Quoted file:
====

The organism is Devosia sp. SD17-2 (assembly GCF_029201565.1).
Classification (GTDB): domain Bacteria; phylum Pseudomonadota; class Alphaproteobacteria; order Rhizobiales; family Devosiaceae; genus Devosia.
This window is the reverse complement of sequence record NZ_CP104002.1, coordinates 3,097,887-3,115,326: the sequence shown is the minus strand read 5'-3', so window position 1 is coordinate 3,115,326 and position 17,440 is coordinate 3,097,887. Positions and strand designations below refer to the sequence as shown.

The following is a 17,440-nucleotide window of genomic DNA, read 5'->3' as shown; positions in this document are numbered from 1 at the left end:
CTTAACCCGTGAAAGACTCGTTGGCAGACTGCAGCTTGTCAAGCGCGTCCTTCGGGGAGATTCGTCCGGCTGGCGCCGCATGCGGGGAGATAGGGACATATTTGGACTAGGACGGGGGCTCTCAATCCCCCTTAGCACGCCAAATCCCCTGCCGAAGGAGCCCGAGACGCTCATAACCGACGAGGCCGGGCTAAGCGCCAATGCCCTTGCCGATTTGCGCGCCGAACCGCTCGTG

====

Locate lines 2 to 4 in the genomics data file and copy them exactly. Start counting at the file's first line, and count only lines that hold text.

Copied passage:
Classification (GTDB): domain Bacteria; phylum Pseudomonadota; class Alphaproteobacteria; order Rhizobiales; family Devosiaceae; genus Devosia.
This window is the reverse complement of sequence record NZ_CP104002.1, coordinates 3,097,887-3,115,326: the sequence shown is the minus strand read 5'-3', so window position 1 is coordinate 3,115,326 and position 17,440 is coordinate 3,097,887. Positions and strand designations below refer to the sequence as shown.

The following is a 17,440-nucleotide window of genomic DNA, read 5'->3' as shown; positions in this document are numbered from 1 at the left end: